“He was one of those bodybuilder types. You know the ones with the broad shoulder, the twitching biceps, and a cement block for a head. I’m surprised he even had a gun. It looked like a toy in his bear claw of a hand. Threatened to throw us around like rag dolls. I’ve never been so scared in my life.”

The officer jots this all down and puts away his notepad. “Should I call you a cab?”


Back at the apartment, she raided Rowan’s secret stash of wadded up bills and pays the cab driver. She held out an extra twenty. “If I gave you this, would you wait? I just realized I don’t want to be here anymore.” The driver nodded vigorously and then shooed her back toward the building.

She stood in the living room/kitchen/dining room with her arms outstretched, fingers almost touching both walls. The proximity between wall and skin was too much. She ransacked her half of the dresser, wadding her clothes into her two suitcases. She abandoned her textbooks, the ballpoint pens with the chewed caps, the necklace with the single pearl. All reminders of the new life she was supposed to live. Next to Rowan’s side of the bed, the scent of sweat and cologne, a smell of the City at its best, she made herself count to ten, the last three digits escaping her thoughts, voiced out loud, giving herself a chance to reconsider. If Rowan were here, surely, he’d convince her to stay, but only until the next time the city flexed its muscles brutally toward her. Then she’d be right back here, only weaker, more assimilated to the chances for violence that this City made you believe were common for everyone. No, she’d leave, but how to tell Rowan? The longer she stood there, the more she felt like a flower wilting under the stern eye of the sun. He’d never believe her story. Think she was making it up, a lie to make the separation easier. Then she’d leave him a myth they’d both believe.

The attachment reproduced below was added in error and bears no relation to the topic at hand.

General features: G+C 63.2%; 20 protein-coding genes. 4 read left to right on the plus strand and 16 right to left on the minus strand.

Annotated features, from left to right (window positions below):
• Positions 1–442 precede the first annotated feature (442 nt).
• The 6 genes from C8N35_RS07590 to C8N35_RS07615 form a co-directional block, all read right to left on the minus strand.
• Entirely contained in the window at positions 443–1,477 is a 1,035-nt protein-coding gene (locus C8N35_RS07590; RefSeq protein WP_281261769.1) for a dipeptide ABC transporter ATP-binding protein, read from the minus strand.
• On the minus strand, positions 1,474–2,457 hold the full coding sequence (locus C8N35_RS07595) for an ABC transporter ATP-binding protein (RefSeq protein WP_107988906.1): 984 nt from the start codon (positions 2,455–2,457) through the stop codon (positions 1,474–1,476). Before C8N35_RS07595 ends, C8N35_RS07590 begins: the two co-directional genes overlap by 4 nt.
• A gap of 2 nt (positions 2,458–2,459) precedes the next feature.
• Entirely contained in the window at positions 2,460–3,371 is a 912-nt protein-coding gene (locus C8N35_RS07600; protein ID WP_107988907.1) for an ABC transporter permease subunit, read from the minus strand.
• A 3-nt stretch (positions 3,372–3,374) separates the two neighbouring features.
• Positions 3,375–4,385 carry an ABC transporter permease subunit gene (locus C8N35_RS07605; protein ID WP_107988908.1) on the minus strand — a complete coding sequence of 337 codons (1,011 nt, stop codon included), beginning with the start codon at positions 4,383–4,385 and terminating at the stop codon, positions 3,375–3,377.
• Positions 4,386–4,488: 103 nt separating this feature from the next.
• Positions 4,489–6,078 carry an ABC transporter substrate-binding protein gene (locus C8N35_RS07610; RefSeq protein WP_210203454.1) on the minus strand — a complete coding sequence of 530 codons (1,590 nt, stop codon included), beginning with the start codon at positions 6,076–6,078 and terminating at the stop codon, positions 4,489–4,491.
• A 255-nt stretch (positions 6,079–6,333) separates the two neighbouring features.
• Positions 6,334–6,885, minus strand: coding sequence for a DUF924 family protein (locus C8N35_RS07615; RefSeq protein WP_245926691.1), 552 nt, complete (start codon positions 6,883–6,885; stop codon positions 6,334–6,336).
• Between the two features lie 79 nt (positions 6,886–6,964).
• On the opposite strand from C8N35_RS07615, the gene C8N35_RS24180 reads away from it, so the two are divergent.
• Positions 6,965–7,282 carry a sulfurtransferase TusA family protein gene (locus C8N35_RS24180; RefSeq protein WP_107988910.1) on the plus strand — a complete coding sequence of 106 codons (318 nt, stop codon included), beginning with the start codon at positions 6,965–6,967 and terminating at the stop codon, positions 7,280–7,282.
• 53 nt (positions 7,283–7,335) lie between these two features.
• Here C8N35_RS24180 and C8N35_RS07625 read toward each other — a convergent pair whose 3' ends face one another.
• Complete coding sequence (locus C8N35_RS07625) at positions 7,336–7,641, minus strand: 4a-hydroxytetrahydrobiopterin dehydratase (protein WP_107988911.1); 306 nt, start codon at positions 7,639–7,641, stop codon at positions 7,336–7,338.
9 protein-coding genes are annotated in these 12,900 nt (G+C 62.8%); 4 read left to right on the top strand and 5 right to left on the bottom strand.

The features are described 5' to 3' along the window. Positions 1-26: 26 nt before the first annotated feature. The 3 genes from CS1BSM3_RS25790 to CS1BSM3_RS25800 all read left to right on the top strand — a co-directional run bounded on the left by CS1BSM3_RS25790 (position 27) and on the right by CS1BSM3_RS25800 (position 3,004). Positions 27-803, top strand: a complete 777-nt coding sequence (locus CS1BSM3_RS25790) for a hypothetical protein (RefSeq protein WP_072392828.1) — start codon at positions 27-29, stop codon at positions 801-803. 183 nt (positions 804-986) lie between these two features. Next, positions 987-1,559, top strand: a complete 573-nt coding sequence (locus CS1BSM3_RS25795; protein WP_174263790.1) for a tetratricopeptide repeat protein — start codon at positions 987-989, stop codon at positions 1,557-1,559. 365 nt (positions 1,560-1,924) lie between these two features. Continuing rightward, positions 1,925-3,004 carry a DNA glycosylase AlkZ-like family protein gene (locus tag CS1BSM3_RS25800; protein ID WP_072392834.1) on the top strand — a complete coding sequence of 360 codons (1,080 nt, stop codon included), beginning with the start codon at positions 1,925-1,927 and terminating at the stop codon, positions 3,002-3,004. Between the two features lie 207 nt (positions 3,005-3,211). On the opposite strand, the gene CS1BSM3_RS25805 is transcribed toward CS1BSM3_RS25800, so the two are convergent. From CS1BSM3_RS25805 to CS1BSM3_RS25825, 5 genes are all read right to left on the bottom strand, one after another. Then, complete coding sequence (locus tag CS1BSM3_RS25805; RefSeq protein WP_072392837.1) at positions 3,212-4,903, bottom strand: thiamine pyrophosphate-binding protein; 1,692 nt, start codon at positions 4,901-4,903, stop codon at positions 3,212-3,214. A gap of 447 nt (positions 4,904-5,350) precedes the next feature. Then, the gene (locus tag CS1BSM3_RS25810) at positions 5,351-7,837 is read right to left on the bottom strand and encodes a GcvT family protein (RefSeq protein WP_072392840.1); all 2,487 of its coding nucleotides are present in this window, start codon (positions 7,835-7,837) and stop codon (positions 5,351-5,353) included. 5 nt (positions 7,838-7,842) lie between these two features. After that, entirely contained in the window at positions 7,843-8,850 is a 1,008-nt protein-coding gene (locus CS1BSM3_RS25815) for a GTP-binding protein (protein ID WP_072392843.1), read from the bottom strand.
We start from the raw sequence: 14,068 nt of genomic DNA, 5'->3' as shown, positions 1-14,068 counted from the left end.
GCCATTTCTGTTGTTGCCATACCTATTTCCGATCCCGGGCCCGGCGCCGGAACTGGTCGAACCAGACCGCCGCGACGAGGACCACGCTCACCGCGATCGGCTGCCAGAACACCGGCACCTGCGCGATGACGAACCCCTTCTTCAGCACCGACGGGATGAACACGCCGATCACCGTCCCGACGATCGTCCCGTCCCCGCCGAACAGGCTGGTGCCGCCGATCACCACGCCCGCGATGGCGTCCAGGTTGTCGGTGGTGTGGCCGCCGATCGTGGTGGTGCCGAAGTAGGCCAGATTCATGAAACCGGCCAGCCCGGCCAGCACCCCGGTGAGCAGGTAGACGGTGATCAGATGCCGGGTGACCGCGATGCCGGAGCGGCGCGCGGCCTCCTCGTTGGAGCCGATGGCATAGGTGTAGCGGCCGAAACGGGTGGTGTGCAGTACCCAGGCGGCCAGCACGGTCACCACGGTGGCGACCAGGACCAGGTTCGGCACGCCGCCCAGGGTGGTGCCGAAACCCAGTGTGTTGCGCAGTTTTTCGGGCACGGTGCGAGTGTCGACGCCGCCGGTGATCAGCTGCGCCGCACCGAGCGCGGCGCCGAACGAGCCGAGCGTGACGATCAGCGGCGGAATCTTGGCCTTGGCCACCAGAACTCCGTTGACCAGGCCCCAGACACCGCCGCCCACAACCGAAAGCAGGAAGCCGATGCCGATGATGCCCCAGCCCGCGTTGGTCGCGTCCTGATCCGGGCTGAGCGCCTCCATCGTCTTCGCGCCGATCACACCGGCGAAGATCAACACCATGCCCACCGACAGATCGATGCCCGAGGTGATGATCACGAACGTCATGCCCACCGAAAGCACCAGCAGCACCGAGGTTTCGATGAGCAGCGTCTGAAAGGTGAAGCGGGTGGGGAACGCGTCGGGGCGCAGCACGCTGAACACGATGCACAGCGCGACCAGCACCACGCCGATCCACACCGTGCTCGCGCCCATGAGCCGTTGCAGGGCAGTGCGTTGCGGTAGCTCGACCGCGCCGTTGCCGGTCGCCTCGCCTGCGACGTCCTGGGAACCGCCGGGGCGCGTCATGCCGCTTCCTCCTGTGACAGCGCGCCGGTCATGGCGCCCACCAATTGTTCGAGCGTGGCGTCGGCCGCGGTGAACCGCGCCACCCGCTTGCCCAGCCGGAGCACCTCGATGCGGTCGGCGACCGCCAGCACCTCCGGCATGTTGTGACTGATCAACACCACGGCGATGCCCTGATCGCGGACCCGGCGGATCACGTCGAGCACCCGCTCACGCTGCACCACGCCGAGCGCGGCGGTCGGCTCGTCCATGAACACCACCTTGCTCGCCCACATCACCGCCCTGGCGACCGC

She turned The Complete World of Greek Mythology to the page about Persephone. She scrabbled for one of the pens and jotted next to the title: “This is where you’ll find me.” She left the book on the arm of the ratty couch. She gathered her suitcases and walked out the door, down the sour milk smelling stairs, and back into the city.


Tommy Dean is the author of a flash fiction chapbook entitled Special Like the People on TV from Redbird Chapbooks. A graduate of the Queens University of Charlotte MFA program, he has been previously published in the Watershed Review, Wilderness House Literary Review, r.kv.r.y, Boston Literary Magazine, Foliate Oak, and Gravel. Find him @TommyDeanWriter on Twitter.